The two exchanged figures for a long time. Argrave was adamant and persistent—he had bought and sold many horses in the game, and he knew that the Margrave’s was a very good horse—and Robarr eventually grew tired.

“Alright. How is this; 6950 in the form of a banknote,” Robarr proposed. “You can’t carry around so many coins, anyway.”

“We have a deal,” Argrave said with a smile, having doubled the price and then some.

Robarr shook his head. “Your family are surely horse traders. Few customers haggle as well as you.” He walked back into the building, retrieving the money.

“Here you are,” said Robarr after a time, handing the note in an unclosed envelope. Argrave checked the figure and then closed the envelope tightly.

“Wonderful,” Argrave said. “You may make a speedy profit. My father may rebuy the horse in a few weeks’ time at a generous price once I make it home.”

Robarr nodded and held out his hand. Argrave politely declined, citing that he was filthy.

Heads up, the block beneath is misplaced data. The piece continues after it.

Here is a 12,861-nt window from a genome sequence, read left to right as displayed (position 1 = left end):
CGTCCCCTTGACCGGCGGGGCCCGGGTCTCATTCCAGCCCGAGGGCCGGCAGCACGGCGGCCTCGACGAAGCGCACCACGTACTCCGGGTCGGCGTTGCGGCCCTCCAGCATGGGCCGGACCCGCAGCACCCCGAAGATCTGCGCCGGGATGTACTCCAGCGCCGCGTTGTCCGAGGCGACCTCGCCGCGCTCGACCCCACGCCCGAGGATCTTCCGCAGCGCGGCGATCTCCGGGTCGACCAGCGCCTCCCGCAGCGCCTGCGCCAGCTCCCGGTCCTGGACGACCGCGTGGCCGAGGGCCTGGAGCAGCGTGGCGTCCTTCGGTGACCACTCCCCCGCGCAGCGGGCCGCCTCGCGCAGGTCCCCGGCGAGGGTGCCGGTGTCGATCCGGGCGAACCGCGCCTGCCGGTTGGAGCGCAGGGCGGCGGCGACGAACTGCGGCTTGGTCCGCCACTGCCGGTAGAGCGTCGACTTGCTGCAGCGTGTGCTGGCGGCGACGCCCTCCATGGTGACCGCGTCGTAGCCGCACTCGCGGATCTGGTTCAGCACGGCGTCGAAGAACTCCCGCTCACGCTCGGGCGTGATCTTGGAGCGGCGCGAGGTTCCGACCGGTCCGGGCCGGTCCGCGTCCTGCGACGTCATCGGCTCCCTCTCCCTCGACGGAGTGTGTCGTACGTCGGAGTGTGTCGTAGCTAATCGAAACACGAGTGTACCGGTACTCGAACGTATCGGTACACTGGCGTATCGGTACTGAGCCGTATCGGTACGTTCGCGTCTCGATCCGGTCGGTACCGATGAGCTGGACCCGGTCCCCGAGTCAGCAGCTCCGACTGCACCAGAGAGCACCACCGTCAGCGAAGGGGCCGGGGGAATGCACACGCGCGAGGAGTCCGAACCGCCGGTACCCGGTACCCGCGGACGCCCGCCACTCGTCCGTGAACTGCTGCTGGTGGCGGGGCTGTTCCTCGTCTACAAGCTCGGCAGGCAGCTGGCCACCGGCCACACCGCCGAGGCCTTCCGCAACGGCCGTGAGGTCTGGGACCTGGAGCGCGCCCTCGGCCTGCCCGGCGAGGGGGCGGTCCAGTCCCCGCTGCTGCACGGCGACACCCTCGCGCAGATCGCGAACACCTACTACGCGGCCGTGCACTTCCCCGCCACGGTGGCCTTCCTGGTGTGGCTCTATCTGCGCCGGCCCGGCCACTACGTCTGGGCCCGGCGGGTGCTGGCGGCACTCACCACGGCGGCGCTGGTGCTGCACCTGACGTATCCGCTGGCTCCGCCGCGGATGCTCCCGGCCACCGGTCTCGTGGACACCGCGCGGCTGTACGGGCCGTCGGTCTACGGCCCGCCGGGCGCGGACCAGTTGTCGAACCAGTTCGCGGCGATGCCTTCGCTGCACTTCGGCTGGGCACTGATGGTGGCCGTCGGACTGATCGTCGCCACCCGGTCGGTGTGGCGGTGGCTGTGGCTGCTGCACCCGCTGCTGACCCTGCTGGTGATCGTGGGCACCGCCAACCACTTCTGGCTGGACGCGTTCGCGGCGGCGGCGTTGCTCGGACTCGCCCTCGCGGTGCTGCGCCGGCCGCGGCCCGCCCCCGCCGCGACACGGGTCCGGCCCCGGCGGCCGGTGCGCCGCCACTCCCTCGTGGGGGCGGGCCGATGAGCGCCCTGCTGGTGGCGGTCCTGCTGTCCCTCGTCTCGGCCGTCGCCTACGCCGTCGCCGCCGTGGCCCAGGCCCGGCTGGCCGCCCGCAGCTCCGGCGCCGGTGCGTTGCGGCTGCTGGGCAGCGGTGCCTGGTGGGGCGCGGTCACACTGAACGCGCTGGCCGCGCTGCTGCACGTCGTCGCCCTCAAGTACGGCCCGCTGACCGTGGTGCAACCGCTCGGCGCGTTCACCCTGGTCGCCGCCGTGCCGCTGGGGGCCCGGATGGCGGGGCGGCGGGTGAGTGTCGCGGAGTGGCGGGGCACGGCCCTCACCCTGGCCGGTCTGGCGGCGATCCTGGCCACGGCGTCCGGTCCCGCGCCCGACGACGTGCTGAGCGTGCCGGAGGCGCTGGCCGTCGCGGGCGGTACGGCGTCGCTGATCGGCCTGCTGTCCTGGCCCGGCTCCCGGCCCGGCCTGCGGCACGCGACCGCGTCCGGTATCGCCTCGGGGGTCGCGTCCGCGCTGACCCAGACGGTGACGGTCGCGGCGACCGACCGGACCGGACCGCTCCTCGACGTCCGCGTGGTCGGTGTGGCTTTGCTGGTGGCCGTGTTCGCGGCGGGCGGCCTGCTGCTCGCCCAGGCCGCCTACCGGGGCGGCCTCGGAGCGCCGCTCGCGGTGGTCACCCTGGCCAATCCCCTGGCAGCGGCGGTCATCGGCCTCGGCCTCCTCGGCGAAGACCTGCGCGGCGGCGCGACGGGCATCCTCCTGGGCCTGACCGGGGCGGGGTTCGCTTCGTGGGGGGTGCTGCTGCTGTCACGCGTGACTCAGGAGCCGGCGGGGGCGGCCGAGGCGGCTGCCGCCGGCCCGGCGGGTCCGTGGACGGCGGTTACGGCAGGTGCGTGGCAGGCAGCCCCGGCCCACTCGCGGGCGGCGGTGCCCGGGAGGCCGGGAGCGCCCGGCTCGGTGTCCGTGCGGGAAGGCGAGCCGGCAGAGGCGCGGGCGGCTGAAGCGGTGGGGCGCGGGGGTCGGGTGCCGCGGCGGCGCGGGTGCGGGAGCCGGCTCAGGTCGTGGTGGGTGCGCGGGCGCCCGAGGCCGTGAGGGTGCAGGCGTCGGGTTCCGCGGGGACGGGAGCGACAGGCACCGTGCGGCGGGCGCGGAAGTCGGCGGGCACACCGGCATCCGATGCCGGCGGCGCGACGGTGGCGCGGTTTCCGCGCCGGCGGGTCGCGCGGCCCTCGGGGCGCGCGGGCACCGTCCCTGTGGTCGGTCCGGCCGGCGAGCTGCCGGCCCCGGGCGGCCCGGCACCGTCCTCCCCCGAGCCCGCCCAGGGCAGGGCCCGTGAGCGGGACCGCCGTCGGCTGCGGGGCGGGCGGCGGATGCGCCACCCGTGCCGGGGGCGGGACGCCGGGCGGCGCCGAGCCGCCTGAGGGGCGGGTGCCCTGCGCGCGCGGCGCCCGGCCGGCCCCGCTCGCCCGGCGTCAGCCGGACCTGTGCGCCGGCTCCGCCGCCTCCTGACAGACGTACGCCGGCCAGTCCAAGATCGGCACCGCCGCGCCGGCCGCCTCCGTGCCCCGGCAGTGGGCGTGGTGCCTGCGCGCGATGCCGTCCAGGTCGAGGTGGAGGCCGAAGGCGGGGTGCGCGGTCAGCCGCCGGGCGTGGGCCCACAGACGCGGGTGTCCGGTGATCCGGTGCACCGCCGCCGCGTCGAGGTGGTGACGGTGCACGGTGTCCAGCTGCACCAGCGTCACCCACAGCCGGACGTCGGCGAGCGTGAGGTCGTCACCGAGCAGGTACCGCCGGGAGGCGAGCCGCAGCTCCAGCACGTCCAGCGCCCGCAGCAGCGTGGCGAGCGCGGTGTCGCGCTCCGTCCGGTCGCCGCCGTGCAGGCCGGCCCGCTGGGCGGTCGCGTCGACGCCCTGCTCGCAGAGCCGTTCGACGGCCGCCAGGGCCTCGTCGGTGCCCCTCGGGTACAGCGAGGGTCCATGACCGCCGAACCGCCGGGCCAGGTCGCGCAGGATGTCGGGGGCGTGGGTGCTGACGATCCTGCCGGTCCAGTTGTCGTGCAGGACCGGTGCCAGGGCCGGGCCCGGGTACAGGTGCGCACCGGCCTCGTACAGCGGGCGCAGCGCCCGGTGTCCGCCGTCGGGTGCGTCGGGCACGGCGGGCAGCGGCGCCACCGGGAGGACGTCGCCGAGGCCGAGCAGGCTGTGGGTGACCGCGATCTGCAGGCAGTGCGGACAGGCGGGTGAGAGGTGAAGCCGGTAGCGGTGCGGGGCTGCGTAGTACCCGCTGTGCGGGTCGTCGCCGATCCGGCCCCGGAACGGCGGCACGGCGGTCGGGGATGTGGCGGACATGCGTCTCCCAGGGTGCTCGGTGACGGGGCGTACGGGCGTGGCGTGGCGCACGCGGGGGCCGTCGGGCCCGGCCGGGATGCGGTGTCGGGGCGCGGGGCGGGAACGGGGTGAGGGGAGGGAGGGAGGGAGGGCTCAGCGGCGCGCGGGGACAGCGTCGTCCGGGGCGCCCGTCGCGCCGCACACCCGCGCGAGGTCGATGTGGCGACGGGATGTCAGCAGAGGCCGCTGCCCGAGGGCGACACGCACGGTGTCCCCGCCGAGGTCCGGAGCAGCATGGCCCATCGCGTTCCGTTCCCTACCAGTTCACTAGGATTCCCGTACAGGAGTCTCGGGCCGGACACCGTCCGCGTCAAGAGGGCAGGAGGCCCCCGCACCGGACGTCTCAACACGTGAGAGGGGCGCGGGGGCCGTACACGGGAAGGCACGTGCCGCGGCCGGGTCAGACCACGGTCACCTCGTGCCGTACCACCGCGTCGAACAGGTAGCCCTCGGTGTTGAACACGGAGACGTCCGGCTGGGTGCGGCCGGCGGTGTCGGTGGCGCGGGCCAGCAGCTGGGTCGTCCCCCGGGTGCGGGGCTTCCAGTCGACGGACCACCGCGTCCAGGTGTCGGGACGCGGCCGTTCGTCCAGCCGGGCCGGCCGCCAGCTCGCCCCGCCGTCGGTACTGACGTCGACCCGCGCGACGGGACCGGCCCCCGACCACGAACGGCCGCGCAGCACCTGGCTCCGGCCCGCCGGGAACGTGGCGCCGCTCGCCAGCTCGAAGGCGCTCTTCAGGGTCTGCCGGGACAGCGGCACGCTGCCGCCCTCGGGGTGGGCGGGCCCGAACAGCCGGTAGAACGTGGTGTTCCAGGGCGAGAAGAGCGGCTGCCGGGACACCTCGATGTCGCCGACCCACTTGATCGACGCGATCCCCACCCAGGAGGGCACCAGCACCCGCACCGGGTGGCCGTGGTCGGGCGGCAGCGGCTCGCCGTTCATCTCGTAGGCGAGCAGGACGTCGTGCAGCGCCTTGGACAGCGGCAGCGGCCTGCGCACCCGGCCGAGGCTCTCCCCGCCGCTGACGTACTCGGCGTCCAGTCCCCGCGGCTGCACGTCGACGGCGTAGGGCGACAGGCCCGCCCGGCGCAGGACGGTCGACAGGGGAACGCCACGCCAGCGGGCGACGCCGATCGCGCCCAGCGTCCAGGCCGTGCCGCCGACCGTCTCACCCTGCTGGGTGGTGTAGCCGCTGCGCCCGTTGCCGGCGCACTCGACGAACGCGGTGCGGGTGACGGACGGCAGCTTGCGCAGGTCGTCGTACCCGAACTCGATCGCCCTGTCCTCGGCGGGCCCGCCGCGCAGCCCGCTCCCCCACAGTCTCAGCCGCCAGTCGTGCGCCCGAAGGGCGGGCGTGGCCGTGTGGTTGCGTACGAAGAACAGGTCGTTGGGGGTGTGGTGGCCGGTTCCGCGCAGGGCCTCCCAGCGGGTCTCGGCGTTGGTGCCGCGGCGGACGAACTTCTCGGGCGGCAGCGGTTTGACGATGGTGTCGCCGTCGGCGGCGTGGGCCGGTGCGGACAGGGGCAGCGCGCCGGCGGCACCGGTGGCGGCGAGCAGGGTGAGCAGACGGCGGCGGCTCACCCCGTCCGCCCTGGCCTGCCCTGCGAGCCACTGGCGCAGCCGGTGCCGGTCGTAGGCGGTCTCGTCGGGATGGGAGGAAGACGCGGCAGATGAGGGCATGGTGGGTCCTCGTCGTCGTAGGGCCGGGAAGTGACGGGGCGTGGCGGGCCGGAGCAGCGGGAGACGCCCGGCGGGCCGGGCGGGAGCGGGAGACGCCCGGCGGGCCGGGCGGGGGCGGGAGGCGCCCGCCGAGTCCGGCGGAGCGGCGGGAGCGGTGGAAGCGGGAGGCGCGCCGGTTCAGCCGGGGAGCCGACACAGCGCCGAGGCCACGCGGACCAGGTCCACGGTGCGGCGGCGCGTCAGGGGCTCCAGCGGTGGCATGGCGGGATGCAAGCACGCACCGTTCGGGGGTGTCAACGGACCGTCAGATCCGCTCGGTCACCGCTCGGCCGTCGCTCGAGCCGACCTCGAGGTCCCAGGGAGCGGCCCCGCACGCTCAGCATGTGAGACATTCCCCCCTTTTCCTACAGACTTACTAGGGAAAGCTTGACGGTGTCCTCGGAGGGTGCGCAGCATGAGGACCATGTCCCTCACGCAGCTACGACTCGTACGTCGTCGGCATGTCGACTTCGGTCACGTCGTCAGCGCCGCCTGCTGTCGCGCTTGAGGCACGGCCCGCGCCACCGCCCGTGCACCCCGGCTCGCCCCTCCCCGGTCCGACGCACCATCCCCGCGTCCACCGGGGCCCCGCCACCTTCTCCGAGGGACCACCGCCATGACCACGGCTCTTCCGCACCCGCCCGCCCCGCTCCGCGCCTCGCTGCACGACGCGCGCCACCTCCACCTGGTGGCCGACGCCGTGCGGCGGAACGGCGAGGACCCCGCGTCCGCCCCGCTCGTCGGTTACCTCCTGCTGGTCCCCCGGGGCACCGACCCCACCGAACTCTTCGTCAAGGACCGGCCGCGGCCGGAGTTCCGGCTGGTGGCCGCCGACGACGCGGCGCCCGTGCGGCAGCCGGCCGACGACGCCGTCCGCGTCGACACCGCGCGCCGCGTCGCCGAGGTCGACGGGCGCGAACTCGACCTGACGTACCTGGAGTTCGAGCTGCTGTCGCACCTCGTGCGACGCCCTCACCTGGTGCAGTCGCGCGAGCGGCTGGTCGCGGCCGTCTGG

Walking away, Argrave pinched the envelope tightly in his fingers. Silver tongue spits filthy lucre. Now that I’ve got money, I’m free. He hid the envelope deep in his breast pocket, just beside the bronze hand mirror. Few bumps, but I made it to Mateth. Now the real fun can begin.


Nikoletta and Mina watched the streets of Mateth as the carriage rode by. The past few days, they had been discussing how exactly they were going to get their parents to take action.

“And what if that doesn’t work?” Mina pressed.

“Then we try another way,” Nikoletta answered calmly.

“Suppose nothing works?”

Nikoletta turned to her friend. “You sounded like you didn’t care a few days ago, but now you’re twice as eager as I am.”